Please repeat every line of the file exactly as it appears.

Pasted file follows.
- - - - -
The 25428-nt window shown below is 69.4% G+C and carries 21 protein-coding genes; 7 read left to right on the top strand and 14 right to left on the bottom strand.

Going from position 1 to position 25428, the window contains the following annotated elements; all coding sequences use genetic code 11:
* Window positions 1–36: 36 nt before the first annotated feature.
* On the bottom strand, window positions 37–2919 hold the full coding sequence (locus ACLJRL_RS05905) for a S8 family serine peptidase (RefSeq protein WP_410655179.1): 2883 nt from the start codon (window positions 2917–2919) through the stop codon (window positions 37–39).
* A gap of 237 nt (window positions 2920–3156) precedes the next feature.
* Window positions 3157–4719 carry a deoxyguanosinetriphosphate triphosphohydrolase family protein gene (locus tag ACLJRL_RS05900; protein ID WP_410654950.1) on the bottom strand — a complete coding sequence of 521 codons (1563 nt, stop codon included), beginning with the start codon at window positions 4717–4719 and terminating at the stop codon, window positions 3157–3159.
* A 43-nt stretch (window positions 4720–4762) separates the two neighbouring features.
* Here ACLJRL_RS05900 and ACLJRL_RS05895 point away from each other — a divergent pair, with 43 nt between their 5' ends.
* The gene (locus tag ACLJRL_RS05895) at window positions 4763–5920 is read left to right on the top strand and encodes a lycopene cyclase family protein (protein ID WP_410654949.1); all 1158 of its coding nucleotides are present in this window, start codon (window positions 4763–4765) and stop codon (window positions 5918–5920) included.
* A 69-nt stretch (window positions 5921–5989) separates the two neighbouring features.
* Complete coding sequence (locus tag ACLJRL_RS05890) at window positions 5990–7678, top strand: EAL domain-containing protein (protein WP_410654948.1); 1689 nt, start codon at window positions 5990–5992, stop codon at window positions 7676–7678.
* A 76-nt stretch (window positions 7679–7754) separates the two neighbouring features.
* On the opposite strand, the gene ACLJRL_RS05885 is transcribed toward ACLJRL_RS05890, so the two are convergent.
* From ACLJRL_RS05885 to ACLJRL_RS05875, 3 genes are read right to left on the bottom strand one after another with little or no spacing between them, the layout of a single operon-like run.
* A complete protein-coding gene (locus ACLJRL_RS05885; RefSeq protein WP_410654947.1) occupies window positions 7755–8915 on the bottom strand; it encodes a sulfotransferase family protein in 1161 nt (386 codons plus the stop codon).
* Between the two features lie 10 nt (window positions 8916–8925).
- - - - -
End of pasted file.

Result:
The 25428-nt window shown below is 69.4% G+C and carries 21 protein-coding genes; 7 read left to right on the top strand and 14 right to left on the bottom strand.

Going from position 1 to position 25428, the window contains the following annotated elements; all coding sequences use genetic code 11:
* Window positions 1–36: 36 nt before the first annotated feature.
* On the bottom strand, window positions 37–2919 hold the full coding sequence (locus ACLJRL_RS05905) for a S8 family serine peptidase (RefSeq protein WP_410655179.1): 2883 nt from the start codon (window positions 2917–2919) through the stop codon (window positions 37–39).
* A gap of 237 nt (window positions 2920–3156) precedes the next feature.
* Window positions 3157–4719 carry a deoxyguanosinetriphosphate triphosphohydrolase family protein gene (locus tag ACLJRL_RS05900; protein ID WP_410654950.1) on the bottom strand — a complete coding sequence of 521 codons (1563 nt, stop codon included), beginning with the start codon at window positions 4717–4719 and terminating at the stop codon, window positions 3157–3159.
* A 43-nt stretch (window positions 4720–4762) separates the two neighbouring features.
* Here ACLJRL_RS05900 and ACLJRL_RS05895 point away from each other — a divergent pair, with 43 nt between their 5' ends.
* The gene (locus tag ACLJRL_RS05895) at window positions 4763–5920 is read left to right on the top strand and encodes a lycopene cyclase family protein (protein ID WP_410654949.1); all 1158 of its coding nucleotides are present in this window, start codon (window positions 4763–4765) and stop codon (window positions 5918–5920) included.
* A 69-nt stretch (window positions 5921–5989) separates the two neighbouring features.
* Complete coding sequence (locus tag ACLJRL_RS05890) at window positions 5990–7678, top strand: EAL domain-containing protein (protein WP_410654948.1); 1689 nt, start codon at window positions 5990–5992, stop codon at window positions 7676–7678.
* A 76-nt stretch (window positions 7679–7754) separates the two neighbouring features.
* On the opposite strand, the gene ACLJRL_RS05885 is transcribed toward ACLJRL_RS05890, so the two are convergent.
* From ACLJRL_RS05885 to ACLJRL_RS05875, 3 genes are read right to left on the bottom strand one after another with little or no spacing between them, the layout of a single operon-like run.
* A complete protein-coding gene (locus ACLJRL_RS05885; RefSeq protein WP_410654947.1) occupies window positions 7755–8915 on the bottom strand; it encodes a sulfotransferase family protein in 1161 nt (386 codons plus the stop codon).
* Between the two features lie 10 nt (window positions 8916–8925).